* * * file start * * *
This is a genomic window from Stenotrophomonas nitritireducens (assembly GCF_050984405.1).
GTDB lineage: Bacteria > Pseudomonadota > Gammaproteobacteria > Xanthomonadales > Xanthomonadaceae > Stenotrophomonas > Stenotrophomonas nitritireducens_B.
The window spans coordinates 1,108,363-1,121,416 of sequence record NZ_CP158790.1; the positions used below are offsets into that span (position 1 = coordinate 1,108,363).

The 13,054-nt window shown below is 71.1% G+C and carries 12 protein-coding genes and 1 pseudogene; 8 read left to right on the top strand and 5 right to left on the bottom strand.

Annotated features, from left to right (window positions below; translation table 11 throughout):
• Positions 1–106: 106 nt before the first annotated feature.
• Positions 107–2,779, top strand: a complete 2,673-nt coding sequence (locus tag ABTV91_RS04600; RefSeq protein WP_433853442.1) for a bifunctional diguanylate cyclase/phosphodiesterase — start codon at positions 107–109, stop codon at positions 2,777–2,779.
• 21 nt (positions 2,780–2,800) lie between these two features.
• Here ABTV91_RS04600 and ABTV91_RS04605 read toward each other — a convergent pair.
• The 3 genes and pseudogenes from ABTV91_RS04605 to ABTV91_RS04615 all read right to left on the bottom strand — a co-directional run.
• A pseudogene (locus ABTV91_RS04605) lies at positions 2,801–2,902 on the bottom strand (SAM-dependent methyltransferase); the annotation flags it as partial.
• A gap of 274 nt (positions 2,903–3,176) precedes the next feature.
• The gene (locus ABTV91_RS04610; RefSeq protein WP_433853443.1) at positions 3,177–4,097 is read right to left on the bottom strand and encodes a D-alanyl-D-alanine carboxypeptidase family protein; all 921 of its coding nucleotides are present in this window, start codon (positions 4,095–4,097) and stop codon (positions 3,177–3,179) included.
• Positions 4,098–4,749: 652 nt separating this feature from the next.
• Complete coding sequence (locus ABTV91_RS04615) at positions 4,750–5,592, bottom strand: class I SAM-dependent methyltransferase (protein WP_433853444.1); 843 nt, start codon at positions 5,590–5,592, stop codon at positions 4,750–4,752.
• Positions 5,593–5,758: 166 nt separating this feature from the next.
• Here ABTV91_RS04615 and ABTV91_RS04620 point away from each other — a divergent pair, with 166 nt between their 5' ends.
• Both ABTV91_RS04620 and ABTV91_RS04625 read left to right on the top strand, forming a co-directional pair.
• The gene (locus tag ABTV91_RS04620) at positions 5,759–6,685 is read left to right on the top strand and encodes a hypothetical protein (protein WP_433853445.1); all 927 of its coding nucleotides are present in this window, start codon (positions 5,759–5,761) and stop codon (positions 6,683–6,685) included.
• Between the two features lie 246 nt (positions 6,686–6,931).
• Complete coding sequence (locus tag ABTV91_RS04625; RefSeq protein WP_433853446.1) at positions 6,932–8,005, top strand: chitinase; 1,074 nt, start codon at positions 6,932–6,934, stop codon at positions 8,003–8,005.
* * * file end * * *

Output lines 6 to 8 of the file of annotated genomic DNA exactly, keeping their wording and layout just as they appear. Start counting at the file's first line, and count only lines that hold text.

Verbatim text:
• Positions 1–106: 106 nt before the first annotated feature.
• Positions 107–2,779, top strand: a complete 2,673-nt coding sequence (locus tag ABTV91_RS04600; RefSeq protein WP_433853442.1) for a bifunctional diguanylate cyclase/phosphodiesterase — start codon at positions 107–109, stop codon at positions 2,777–2,779.
• 21 nt (positions 2,780–2,800) lie between these two features.